The cute tiny spider. It made the book more fun. In fact, I wouldn’t have minded it being the narrator because Annie could whine like nobody’s business and this guy was always happy and chomping down on critters of one kind or the other.
The friendship between the two main characters. I’ll always champion women friendships.
God, Annie was tiresome to the extreme. She says she knows she hasn’t actually been on her own throughout her life and that this needs to change. And yet, when her douche of a bf asks to visit, she immediately says yes. Even when she pretends to believe in herself, she’s actually doing it to impress Sophie. What’s more, the way she presented the bf, in the beginning, was SO NOT the true story. He was an asshole through and through. Besides that, she whines all the time. Doesn’t even like her job and lets her students walk all over her. In other words, not a favorite protagonist.
Now for Sophie. She could have been an empowering influence over Annie–even pretends to be one. But her actions don’t support her claims. Drugging someone, cutting them off from the rest of the world, gifting them pets to spy on them, showing up uninvited, and sneaking around someone’s property are not the actions of a person who seeks to empower.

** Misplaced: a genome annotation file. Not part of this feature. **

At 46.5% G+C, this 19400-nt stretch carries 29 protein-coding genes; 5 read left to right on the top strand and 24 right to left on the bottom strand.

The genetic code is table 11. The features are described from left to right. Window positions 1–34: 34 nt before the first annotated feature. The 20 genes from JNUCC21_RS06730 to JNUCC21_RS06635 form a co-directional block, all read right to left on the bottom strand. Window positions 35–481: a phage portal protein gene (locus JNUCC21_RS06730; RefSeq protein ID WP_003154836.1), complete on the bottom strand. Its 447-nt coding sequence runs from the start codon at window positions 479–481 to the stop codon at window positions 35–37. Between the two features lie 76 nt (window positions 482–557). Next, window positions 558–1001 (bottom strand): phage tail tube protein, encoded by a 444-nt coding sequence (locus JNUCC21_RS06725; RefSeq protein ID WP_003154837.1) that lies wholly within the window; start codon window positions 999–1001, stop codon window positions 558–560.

It seems the author wanted me to view the two main characters as empowered women. I only saw them as mean people who terrorize a whole town while looking for the next downtrodden woman to train as a protege.
Asian American superheroines who won’t be held back or showed up. They value the bonds they have formed with each other and others who have become a part of their support network.
Their love interests are equally awesome. There to support their partners without trying to take over the story. I liked them!
Most women acted like teenagers, which made me check if I was actually reading a YA book.
Too much time’s spent talking rather than acting. For a novel about superheroines, we don’t see much on-screen time being dedicated to crime-fighting as much as is spent on flashbacks, inner monologues, and discussions.
Read it for the diversity, healthy relationships–platonic and otherwise– and you’ll end up liking it.